ADDIS ABABA/ABIDJAN (Reuters) - The African Union lifted sanctions on Ivory Coast on Thursday, ending four months of diplomatic isolation, but fighting between armed groups underscored the challenges facing the new president.
The AU’s move follows President Alassane Ouattara’s victory in a post-election power struggle with Laurent Gbagbo, who had refused to step down after a November election but was captured last week in a French and United Nations-backed assault on his forces. Gbagbo is now under house arrest in the country’s north.
Ouattara received almost universal international backing during the stand-off and international organisations have shown they are ready to help out. But he must heal deep divisions, including many within his own camp.
“We recommended that the president-elect (should) pursue building peace in Ivory Coast, reconcile people and make Ivory Coast a country where people are in unity,” Joseph Nsengimana, Rwanda’s AU ambassador and chairman of the AU’s Peace and Security Council, told journalists on Thursday.
Nsengimana was speaking after the punitive sanctions, imposed to try and force Gbagbo to relinquish power, were lifted at a meeting in the Ethiopian capital Addis Ababa.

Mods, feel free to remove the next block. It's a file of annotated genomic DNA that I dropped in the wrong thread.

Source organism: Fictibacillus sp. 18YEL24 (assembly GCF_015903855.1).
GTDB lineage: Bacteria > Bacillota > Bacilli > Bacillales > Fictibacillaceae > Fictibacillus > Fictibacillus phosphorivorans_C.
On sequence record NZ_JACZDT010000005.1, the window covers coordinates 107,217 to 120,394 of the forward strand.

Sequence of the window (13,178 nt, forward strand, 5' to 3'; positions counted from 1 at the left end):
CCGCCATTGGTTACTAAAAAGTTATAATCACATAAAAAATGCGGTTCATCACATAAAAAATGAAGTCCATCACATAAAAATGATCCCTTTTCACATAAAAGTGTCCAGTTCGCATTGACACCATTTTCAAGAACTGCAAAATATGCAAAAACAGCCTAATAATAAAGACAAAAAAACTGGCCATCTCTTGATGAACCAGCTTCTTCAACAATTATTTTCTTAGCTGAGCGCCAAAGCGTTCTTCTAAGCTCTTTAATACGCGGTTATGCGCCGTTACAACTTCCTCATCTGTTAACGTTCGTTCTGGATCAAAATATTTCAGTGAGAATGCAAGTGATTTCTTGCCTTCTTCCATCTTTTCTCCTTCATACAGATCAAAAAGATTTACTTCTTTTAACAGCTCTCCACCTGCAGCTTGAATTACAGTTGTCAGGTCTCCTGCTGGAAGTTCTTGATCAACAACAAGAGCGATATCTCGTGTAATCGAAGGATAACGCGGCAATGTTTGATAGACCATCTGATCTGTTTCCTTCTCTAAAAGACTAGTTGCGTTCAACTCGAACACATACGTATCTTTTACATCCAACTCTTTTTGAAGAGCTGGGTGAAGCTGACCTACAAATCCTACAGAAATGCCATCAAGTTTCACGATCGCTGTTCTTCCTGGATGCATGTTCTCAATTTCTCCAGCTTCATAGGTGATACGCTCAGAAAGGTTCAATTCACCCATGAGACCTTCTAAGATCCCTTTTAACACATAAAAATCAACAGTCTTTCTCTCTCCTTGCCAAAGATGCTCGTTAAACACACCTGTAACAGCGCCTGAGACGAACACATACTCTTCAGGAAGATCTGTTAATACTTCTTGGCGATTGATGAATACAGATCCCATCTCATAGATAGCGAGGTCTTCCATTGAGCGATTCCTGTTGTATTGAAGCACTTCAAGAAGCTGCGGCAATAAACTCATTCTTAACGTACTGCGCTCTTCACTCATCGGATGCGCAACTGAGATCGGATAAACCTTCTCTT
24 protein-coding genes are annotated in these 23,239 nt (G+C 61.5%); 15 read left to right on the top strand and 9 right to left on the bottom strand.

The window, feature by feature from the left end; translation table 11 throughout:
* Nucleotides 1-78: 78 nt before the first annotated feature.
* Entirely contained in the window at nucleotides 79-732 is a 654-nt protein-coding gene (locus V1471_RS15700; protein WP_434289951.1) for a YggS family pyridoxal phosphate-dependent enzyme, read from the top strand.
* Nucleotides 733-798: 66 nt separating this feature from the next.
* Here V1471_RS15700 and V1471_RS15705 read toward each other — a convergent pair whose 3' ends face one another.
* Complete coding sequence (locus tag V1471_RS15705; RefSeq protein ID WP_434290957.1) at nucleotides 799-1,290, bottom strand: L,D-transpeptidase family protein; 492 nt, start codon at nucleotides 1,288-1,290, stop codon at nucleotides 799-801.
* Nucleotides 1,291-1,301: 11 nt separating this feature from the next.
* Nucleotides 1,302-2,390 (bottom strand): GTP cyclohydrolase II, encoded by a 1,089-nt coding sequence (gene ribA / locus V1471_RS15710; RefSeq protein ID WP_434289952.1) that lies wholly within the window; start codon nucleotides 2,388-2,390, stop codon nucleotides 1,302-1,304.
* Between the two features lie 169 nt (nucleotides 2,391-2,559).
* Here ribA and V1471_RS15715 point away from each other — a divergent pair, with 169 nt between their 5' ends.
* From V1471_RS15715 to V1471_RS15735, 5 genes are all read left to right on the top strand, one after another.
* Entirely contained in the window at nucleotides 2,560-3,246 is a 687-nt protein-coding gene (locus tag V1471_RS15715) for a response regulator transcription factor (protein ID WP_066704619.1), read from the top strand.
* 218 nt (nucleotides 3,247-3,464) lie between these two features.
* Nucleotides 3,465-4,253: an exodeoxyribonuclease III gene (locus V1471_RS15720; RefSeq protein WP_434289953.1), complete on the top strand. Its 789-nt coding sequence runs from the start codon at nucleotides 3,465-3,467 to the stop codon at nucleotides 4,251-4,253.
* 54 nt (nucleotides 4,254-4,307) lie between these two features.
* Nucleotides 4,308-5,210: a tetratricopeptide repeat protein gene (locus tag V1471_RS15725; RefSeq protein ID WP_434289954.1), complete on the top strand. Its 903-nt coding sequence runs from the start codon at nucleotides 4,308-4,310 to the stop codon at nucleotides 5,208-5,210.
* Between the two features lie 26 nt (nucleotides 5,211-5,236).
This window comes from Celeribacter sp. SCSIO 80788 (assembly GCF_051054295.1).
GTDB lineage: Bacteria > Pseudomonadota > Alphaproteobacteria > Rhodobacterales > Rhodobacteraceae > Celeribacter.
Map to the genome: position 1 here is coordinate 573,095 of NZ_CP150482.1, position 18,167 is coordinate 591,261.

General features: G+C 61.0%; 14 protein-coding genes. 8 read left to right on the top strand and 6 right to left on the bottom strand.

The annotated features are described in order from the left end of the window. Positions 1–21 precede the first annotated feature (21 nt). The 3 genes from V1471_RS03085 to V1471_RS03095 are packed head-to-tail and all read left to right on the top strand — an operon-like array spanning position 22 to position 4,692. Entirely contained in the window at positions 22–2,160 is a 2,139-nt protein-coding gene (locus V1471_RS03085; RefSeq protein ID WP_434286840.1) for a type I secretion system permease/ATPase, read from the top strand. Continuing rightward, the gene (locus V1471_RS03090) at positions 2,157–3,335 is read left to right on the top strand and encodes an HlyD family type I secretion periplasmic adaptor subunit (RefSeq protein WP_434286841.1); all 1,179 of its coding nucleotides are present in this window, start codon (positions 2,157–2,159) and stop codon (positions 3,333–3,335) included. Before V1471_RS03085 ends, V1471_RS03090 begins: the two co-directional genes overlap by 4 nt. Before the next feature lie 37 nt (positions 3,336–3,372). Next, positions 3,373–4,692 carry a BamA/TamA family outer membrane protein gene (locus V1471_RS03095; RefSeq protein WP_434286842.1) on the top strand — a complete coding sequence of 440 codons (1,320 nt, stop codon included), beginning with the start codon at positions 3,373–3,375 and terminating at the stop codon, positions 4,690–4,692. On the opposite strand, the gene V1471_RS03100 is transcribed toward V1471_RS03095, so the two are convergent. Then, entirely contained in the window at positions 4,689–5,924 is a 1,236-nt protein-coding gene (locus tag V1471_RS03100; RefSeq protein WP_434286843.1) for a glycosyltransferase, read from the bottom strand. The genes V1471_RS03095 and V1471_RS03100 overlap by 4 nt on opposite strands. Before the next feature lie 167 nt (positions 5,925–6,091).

The European Union has also eased some of its restrictions, paving the way for exports to resume, although shippers say it will take weeks to reach normal volumes.
But more than ten days after Gbagbo’s arrest, pro-Ouattara forces are still struggling to get full control of the main city Abidjan, which was wracked by nearly two weeks of heavy fighting and looting.
On Wednesday Ouattara’s forces clashed with remnants of pro-Gbagbo militia, as well as members of the formerly allied “Invisible Commando,” which spearheaded attacks on Gbagbo’s forces ahead of last month’s full-out assault.
Residents said fighting had died down in Abobo and Yopougon overnight, though sporadic gunfire was still heard.
Kascou Coul, a member of the Abobo-based “Invisible Commando,” said they were on high alert and some colleagues had been arrested but Ibrahim Coulibaly, the force’s chief, was seeking to resolve the situation.
There are long-standing divisions between Coulibaly and the pro-Ouattara forces.
A member of the pro-Gbagbo militia in Yopougon also said talks were under way. “They started yesterday. We want peace so life can return to normal in Yopougon,” said Gerome Youan.
After months of failed diplomacy, the pro-Ouattara former rebels from the north launched an offensive in late March, seizing swathes of territory before becoming bogged down in urban combat.
U.N. and French forces intervened to destroy Gbagbo’s heavy weapons in an operation that provided Ouattara forces the breakthrough they needed, ending a crisis that has killed well over 1,500 people and forced 1 million from their homes.
The turmoil has shattered Ivory Coast’s economy and social services and the United Nations on Thursday warned of the threat of spreading polio after three children were confirmed as having the crippling disease.
Writing by David Lewis and George Obulutsa; editing by Mark Heinrich